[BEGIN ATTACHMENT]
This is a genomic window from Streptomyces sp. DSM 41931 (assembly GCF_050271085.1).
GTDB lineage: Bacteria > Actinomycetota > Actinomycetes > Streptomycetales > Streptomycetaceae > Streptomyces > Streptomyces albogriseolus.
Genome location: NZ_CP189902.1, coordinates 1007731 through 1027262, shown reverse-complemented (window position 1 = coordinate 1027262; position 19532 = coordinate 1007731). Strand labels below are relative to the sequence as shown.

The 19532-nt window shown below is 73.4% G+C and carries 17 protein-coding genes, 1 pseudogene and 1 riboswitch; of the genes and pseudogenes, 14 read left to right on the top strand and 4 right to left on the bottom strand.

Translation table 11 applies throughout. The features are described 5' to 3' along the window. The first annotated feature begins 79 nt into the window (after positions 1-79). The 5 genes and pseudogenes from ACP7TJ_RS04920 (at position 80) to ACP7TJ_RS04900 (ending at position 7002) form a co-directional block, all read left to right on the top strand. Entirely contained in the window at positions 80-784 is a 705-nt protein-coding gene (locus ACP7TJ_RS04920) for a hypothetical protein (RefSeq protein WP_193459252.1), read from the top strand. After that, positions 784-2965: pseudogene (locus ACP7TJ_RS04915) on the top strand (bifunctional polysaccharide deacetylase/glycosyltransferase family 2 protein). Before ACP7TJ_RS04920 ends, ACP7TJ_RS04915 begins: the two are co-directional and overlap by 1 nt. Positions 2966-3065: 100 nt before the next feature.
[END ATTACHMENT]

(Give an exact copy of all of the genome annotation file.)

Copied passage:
This is a genomic window from Streptomyces sp. DSM 41931 (assembly GCF_050271085.1).
GTDB lineage: Bacteria > Actinomycetota > Actinomycetes > Streptomycetales > Streptomycetaceae > Streptomyces > Streptomyces albogriseolus.
Genome location: NZ_CP189902.1, coordinates 1007731 through 1027262, shown reverse-complemented (window position 1 = coordinate 1027262; position 19532 = coordinate 1007731). Strand labels below are relative to the sequence as shown.

The 19532-nt window shown below is 73.4% G+C and carries 17 protein-coding genes, 1 pseudogene and 1 riboswitch; of the genes and pseudogenes, 14 read left to right on the top strand and 4 right to left on the bottom strand.

Translation table 11 applies throughout. The features are described 5' to 3' along the window. The first annotated feature begins 79 nt into the window (after positions 1-79). The 5 genes and pseudogenes from ACP7TJ_RS04920 (at position 80) to ACP7TJ_RS04900 (ending at position 7002) form a co-directional block, all read left to right on the top strand. Entirely contained in the window at positions 80-784 is a 705-nt protein-coding gene (locus ACP7TJ_RS04920) for a hypothetical protein (RefSeq protein WP_193459252.1), read from the top strand. After that, positions 784-2965: pseudogene (locus ACP7TJ_RS04915) on the top strand (bifunctional polysaccharide deacetylase/glycosyltransferase family 2 protein). Before ACP7TJ_RS04920 ends, ACP7TJ_RS04915 begins: the two are co-directional and overlap by 1 nt. Positions 2966-3065: 100 nt before the next feature.